Philadelphia – Nelson Diaz, a lawyer and a former judge, wants to become Philadelphia’s first Latino mayor.
To do that, he’ll have to win the Democratic primary this May against a field with a number of politicians better known than he is. (The general election in November is something of an afterthought, given that about four-fifths of Philly voters are registered Democrats.)
To do so, Diaz will be bucking the city’s stark demographics.
“People have always underestimated me,” Diaz told Fox News Latino.
The former judge is not new to being “first.”
Raised in Harlem, he came to Philadelphia in the early 1970s and became the first Puerto Rican to receive a law degree from Temple University. He also filed a suit that first won Latinos the right to receive Spanish-language ballots at Pennsylvania polling places.
Later, he was the first Latino elected to the Court of Common Pleas in Philadelphia, a position he stayed in for 12 years.
He was appointed general counsel for the U.S. Department of Housing and Urban Development (HUD) by President Clinton.
Now he wants to be mayor, and he’s running against Lynne Abraham, the city’s district attorney from 1991 to 2010; state Senator Anthony Williams, the stronger of two African-American candidates hoping to get the bulk of the support from the city’s largest ethnic group; and James Kenney, who last week resigned as at-large city councilmember representing the entire city, a position he held since 1991.
Not that Diaz minds being the underdog.
“I never cared what people think of me in the first place. All I care about is what I can do in the community,” Diaz said in an interview conducted at the offices of his law firm, Dilworth Paxson.
The firm, as it happens, was founded by Richardson Dilworth, a well-regarded reformist Philadelphia mayor in the 1950s and early 1960s.
Diaz believes that economic development and school reform are the issues that will allow him to stand out from the other candidates.
He wants to grow the small business corridors in many of the city’s neighborhoods. He’s quick to point out he led the Spanish Merchants Association.
But his advocacy and outspoken style have alienated as many as they’ve won over.
“Everyone knows he will call a spade a spade,” says Bernard Anderson, professor emeritus at the University of Pennsylvania’s Wharton School of business, and a longtime collaborator of Diaz’s on economic development issues.
Anderson recalls the time when Diaz took one of the city’s largest banks to task at a public meeting for not making capital available to Latino business owners.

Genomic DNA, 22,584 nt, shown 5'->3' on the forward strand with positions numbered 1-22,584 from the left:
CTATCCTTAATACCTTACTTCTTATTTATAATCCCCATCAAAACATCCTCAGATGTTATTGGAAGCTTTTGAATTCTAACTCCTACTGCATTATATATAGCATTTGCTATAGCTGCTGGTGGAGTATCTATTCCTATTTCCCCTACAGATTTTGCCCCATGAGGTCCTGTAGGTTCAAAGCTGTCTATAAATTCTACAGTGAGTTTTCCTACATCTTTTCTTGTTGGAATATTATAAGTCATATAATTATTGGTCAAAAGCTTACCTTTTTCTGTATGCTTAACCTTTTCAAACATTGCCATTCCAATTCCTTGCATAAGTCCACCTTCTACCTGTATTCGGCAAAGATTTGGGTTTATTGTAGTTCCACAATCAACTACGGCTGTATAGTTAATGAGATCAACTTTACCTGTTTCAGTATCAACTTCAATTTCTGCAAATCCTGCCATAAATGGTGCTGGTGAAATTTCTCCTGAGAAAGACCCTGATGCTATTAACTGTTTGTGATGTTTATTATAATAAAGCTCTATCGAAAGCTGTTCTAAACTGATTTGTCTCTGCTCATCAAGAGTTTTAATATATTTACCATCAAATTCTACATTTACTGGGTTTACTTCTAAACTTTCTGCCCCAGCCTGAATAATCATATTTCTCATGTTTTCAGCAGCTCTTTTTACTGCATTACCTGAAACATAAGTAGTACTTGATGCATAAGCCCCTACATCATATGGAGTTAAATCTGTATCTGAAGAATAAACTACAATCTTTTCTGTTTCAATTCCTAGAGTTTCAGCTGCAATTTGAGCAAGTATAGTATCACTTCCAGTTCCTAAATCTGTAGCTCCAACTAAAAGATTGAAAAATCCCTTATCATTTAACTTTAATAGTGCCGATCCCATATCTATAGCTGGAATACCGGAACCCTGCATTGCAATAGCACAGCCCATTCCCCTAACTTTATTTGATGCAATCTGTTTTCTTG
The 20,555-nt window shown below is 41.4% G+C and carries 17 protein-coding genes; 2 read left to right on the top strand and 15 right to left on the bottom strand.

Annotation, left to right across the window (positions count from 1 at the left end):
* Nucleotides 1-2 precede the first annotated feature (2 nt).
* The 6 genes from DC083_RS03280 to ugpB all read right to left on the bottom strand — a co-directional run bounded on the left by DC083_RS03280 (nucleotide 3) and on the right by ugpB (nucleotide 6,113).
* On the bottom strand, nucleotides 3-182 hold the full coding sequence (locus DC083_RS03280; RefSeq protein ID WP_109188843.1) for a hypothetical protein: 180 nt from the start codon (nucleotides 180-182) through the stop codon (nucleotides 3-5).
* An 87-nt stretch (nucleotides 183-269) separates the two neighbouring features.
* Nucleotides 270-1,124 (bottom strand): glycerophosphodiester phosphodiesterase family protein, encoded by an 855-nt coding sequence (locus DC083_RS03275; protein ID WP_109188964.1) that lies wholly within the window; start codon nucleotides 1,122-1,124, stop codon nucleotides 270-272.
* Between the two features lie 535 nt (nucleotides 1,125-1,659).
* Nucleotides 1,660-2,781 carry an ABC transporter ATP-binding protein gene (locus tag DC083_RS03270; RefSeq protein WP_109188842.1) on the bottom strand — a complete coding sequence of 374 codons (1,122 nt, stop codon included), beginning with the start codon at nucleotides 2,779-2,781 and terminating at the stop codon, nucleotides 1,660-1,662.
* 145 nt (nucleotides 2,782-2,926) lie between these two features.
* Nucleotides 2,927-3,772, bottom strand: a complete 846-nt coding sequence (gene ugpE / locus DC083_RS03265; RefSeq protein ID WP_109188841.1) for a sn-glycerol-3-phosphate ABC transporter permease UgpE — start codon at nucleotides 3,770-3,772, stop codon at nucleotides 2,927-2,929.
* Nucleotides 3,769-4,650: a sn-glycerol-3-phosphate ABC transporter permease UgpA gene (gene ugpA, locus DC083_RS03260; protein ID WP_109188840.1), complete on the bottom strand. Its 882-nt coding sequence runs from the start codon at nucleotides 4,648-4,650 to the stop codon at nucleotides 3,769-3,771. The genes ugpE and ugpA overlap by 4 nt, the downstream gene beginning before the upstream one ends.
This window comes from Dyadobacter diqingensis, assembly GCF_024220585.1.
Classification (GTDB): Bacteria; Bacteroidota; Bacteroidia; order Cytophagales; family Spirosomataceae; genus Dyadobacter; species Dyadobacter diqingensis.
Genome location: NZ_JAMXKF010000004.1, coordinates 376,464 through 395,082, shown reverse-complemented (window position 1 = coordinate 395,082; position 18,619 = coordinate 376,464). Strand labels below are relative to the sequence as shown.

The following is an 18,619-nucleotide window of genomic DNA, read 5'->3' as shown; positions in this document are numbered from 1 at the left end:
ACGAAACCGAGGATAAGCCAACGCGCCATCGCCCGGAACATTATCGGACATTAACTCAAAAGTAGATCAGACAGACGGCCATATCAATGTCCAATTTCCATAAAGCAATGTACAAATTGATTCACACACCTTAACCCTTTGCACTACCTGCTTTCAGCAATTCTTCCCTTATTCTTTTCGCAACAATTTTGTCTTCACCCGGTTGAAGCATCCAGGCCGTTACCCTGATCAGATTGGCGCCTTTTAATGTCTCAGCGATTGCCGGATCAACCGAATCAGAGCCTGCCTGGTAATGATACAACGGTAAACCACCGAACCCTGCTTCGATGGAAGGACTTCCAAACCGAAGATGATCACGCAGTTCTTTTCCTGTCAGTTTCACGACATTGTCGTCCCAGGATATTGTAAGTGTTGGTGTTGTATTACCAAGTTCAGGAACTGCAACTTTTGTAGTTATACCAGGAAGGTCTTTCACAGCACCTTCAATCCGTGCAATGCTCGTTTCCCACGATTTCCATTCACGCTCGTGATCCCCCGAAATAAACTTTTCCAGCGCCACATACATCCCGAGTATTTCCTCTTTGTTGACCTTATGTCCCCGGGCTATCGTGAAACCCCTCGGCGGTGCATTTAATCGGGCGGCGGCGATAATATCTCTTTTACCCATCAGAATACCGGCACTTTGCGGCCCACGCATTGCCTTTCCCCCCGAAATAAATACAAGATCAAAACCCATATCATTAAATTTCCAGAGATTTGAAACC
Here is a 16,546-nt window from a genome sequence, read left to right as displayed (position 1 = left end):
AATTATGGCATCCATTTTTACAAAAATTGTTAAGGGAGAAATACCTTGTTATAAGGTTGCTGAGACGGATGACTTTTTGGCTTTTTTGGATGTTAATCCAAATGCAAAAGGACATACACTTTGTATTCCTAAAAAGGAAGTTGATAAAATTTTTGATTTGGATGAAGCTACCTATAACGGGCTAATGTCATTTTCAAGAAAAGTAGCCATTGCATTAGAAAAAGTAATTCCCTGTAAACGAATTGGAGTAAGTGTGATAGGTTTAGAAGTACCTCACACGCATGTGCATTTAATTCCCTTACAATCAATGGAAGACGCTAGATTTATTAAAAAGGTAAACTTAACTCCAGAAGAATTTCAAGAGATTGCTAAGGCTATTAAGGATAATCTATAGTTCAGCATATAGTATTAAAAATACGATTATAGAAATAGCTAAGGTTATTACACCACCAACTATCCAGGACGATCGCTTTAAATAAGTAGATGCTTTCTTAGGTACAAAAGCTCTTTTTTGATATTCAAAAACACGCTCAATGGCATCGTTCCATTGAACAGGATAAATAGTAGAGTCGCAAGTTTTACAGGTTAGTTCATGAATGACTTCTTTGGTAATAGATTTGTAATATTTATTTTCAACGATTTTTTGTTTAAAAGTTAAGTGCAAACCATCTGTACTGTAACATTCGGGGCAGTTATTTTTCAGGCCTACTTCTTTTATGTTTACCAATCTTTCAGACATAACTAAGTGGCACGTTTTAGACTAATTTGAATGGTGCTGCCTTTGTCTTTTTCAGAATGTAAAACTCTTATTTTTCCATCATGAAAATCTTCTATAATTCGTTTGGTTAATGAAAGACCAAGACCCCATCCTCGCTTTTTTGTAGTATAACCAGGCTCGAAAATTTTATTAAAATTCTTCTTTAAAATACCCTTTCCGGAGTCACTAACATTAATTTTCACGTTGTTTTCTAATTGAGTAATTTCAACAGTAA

But Diaz also has shown the ability to forge consensus.
Former HUD Secretary Henry Cisneros, told FNL, “We had a host of pending matters that restricted us, paralyzed us. Nelson took it upon himself to create a compromise over a span of years, and we were able to settle legal issues.”
Cisneros added, “He made decisions that changed policy.”
Under Diaz’s watch, 22 discriminatory housing lawsuits secured more than $6 billion in damages. Diaz also helped created HUD partnerships with private developers.
“I don’t do this to say, ‘Look what I did.’ I do it to say, ‘Look what I protected,’” Diaz about his public service.
But in order to win, Diaz needs be seen as more than just a Latino advocate, as his campaign manager, Ian Rivera, believes others see him. He needs to build a wider coalition.
The city’s population is 42 percent black, 37 percent white, 13 percent Hispanic of any race and about 6.5 percent Asian-American, according to 2013 Census Bureau estimates.
Anderson figures that Diaz will need at least 30 percent of the vote to win the Democratic primary. (The current mayor, Michael Nutter, won the primary in 2007 with only 37 percent of the vote.)
For that reason alone, Diaz needs to appeal to white and African-American progressive voters.
Diaz believes school reform as the key to victory.
After decades of neglect and tightened budgets, the city’s public schools are in a state of meltdown. Recently, the district had to close 24 schools due to a $1 billion statewide budget cut.
Other mayoral candidates – such as State Senator Anthony Williams, who is African-American – favor making accommodations for charter schools, a system that some critics claim has siphoned funds away from public education.
“The schools are so bad. I think I have an obligation to come out and do it,” Diaz said. “I think I can get it fixed. I think I can win.”
But he knows he has a large hill to climb.
“People never thought I’d be a lawyer, judge or even graduate [from] high school let alone college,” Diaz told FNL. “I have always been under estimated.”